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From Circuits to Symphonies

We conducted an interview with Raymond Yiu, an electrical engineer turned composer, on his latest commission for the BBC Symphony Orchestra

10·20·2012

An up-and-coming name in the world of contemporary classical music is Raymond Yiu (姚恩豪), a 39 year-old Hong Kong native who is currently completing his Doctorate in Composition at the Guildhall School of Music & Drama in London. What sets Yiu apart from the rest is his ability to effortlessly fuse different styles and genres to create a stunning final product. The Original Chinese Conjuror, Yiu’s opera that debuted at the 2006 Aldeburgh Festival to a sold out crowd, combined aspects of Western jazz with elements of Chinese music, earning him the praise and recognition among the contemporary classical community.

Yiu’s next endeavor is a commission for the BBC Symphony Orchestra. His piece entitled The London Citizen Exceedingly Injured draws on inspiration from Elgar’s Cockaigne Overture and the classic nursery rhyme “Oranges and Lemons.” In order to achieve his goal of capturing the essence of London in song, Yiu entwines samples of iconic British melodies with his music. The piece is set to premiere on January 18, 2013, at the Barbican under the direction of Long Yu, Musical Director of the China Philharmonic, Shanghai and Guanzhou Symphony Orchestras and Artistic Director of the Beijing Music Festival.

Composer Raymond Yiu and pianist Lang Lang between rehearsals of Maomao Yü in 2009 at LSO St. Luke's, London

Composer Raymond Yiu and pianist Lang Lang between rehearsals of Maomao Yü in 2009 at LSO St. Luke's, London

To gain more insight into the talented mind of Mr. Yiu, we conducted an interview.

The World of Chinese: When did you first start composing, and what inspired you to start?

Raymond Yiu: When I was a teenager I tried to write down my piano improvisations, but it was not until I heard the music of American composer Lukas Foss (1922-2009) – whom I eventually met – that I decided to become a composer. I was studying Electrical and Electronic Engineering at Imperial College at the time, so I must have been about 20.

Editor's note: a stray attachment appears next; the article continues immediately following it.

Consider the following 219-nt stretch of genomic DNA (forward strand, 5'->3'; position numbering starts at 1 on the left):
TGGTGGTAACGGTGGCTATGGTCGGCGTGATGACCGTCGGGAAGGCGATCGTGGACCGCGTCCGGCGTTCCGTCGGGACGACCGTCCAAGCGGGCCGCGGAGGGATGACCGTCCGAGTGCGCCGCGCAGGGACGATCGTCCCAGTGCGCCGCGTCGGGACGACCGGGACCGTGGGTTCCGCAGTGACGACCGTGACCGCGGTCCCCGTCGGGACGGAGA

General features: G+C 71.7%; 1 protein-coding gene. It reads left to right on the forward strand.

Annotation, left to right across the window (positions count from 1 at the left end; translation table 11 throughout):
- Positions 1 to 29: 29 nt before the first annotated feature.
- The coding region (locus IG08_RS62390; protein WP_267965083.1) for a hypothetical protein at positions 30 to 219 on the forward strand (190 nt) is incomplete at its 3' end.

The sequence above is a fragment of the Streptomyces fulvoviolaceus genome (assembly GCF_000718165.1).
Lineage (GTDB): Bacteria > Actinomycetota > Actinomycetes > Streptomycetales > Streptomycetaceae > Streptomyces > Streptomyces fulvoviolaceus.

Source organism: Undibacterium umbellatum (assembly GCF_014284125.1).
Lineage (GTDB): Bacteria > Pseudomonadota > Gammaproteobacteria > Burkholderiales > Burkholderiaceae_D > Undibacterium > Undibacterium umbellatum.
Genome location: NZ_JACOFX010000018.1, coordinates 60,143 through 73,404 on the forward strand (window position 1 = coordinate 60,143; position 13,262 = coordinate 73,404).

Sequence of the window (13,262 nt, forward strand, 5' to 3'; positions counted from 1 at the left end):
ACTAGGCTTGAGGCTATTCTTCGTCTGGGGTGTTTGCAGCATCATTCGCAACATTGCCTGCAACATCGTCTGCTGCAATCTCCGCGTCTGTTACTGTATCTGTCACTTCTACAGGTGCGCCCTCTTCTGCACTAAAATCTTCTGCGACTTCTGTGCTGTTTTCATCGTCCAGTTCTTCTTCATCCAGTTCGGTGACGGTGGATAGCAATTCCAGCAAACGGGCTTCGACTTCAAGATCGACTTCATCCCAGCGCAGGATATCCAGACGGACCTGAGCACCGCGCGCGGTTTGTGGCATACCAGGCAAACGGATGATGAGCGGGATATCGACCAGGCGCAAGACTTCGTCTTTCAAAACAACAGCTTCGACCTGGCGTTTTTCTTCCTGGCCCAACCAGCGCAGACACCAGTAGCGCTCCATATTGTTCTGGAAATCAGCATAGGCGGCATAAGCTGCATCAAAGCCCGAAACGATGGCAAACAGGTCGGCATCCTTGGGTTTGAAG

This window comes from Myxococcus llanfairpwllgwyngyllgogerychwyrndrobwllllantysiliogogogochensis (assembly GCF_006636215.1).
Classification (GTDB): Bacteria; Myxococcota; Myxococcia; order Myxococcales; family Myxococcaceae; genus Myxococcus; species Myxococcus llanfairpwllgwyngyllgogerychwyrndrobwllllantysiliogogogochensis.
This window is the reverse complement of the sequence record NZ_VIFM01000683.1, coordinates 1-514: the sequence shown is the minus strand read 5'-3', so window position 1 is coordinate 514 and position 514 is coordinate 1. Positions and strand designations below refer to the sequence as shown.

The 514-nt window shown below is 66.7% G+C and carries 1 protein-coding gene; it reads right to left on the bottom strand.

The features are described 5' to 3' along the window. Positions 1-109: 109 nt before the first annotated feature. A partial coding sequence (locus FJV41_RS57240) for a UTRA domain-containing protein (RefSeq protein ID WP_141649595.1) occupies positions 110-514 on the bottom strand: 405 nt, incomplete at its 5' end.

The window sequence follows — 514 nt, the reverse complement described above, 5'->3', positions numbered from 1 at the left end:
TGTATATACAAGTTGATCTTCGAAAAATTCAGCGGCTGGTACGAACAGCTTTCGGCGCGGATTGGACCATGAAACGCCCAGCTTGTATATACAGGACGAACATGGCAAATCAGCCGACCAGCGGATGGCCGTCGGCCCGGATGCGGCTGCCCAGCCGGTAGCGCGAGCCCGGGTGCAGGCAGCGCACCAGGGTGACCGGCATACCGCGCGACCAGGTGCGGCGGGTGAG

TWOC: What has been the biggest challenge you had to overcome since starting your career as a composer?

RY: As I never studied composition formally before, it was almost impossible to get my music played at the beginning of my career. It was a while before I got to hear my music played for the first time. Until 2009, I was working full time in the field of information technology, out of necessity. Finding time and energy to compose after a long day of work in the office was one of the biggest issues I faced. As a result, I only produced one or two pieces a year, if at all. This has changed a lot since I started my doctorate at the Guildhall School of Music & Drama.

TWOC: Your spectrum of work is so vast. Where do you draw your inspiration from for so many diverse pieces?

RY: For me as a composer, there is no limit to what I can use as a source of inspiration. With each new piece that I write, I find subject matter that I feel is suitable for the force that I am writing for. For example, when I was asked to write a piece for the guqin (古琴, seven-string Chinese zither)and string quartet based on one of the best-known guqin melodies Youlan (Secluded Orchid), to be played by the guqin master Li Xiangting, my instinct was to keep the original intact. I want to go ‘inside’ the piece and to magnify the uniqueness and beauty of this music and instrument. The result, Jieshi (2011), is principally a version of Youlan framed by materials inspired entirely from my spectral analysis of a recording of Youlan made by Master Li. Due to the improvisatory nature of guqin music, the string quartet members are requested to carry out guided improvisation with materials provided, led by the guqin player. Even though it employs Western musical notation, the work has an entire set of rules unlike any other piece of mine or Western music. Its inspiration could only be made possible by the performing force which I was commissioned to write for.